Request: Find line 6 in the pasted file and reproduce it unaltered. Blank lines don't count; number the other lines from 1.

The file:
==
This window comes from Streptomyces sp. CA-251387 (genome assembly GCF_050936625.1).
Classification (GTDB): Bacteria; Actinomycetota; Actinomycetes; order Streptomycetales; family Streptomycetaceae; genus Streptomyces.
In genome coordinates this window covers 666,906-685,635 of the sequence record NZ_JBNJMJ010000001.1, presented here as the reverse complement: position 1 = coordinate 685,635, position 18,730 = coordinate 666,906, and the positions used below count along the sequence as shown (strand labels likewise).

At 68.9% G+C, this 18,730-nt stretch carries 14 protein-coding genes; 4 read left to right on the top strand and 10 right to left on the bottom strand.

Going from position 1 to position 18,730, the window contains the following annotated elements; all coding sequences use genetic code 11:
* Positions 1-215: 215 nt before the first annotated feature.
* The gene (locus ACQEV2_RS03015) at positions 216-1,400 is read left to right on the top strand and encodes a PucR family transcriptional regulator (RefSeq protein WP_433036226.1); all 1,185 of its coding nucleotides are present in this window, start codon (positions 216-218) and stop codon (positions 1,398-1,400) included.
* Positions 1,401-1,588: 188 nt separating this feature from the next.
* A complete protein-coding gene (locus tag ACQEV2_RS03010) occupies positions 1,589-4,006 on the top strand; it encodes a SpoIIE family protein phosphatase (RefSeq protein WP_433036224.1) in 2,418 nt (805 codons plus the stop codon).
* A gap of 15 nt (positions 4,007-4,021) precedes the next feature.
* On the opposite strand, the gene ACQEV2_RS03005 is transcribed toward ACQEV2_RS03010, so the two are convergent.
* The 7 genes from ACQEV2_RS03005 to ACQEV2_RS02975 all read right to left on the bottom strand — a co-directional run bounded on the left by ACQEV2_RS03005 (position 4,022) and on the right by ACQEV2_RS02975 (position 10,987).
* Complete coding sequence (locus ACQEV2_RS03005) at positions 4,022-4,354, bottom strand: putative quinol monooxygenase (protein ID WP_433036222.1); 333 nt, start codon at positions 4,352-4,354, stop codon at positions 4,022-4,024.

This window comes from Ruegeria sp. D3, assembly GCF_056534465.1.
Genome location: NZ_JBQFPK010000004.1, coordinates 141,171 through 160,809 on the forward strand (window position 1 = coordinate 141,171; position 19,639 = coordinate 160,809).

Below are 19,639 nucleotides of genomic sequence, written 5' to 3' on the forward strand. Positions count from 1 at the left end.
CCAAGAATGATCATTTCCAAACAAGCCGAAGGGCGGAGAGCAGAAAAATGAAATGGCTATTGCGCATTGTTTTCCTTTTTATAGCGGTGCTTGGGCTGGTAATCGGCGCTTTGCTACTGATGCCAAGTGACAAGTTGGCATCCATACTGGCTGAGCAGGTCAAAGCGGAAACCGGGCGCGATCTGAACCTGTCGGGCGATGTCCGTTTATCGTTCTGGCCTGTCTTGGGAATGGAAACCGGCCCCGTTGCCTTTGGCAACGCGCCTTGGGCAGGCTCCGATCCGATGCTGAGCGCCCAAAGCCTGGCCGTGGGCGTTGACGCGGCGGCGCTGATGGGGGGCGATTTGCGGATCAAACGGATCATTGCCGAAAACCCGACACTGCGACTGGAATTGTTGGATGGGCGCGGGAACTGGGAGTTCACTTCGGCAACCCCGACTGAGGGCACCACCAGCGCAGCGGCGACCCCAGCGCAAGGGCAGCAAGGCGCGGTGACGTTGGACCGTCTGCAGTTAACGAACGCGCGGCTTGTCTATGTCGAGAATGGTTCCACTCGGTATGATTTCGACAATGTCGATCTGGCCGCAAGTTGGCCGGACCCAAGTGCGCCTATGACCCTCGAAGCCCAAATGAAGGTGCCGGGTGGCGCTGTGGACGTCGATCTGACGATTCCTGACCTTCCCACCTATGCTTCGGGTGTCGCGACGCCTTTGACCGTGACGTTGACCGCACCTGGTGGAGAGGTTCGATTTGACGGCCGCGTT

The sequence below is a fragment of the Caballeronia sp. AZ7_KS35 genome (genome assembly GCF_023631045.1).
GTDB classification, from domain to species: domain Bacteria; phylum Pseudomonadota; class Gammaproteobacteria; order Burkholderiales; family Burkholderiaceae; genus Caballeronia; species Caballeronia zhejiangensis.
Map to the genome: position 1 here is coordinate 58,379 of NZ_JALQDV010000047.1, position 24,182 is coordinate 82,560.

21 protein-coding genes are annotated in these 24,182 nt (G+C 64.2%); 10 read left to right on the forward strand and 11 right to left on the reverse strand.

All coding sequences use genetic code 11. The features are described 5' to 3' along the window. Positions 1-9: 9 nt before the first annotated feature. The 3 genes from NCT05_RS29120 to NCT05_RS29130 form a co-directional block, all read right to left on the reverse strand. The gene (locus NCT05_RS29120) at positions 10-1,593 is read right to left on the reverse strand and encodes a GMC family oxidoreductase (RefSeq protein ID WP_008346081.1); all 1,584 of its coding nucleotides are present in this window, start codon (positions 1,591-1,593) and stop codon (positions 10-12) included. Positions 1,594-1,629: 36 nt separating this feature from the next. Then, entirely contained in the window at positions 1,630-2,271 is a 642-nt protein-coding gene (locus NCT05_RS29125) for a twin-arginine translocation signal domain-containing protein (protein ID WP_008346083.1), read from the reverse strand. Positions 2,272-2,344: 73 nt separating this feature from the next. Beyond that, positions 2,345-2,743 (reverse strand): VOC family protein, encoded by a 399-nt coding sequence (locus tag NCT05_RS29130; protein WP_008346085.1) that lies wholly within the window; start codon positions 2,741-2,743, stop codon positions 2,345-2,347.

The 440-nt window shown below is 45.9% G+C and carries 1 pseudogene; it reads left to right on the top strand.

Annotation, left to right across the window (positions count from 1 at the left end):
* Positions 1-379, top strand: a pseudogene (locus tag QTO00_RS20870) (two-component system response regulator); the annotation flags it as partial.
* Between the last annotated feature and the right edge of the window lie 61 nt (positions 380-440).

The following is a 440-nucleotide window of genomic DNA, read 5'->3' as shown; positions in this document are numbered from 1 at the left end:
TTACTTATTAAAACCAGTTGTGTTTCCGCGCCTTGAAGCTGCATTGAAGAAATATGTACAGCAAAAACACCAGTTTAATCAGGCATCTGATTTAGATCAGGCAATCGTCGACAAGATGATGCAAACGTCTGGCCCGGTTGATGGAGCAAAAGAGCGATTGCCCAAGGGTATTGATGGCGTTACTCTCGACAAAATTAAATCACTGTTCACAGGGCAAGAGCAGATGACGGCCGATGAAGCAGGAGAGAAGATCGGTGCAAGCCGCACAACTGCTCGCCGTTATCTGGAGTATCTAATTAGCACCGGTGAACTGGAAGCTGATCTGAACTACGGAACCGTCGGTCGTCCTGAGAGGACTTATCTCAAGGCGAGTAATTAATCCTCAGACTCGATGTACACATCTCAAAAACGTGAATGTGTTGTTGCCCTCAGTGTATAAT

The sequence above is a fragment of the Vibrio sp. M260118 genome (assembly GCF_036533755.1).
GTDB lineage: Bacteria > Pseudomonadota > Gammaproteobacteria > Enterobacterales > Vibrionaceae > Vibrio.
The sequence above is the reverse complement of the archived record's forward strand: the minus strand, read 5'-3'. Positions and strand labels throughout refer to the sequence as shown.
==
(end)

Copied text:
* Positions 1-215: 215 nt before the first annotated feature.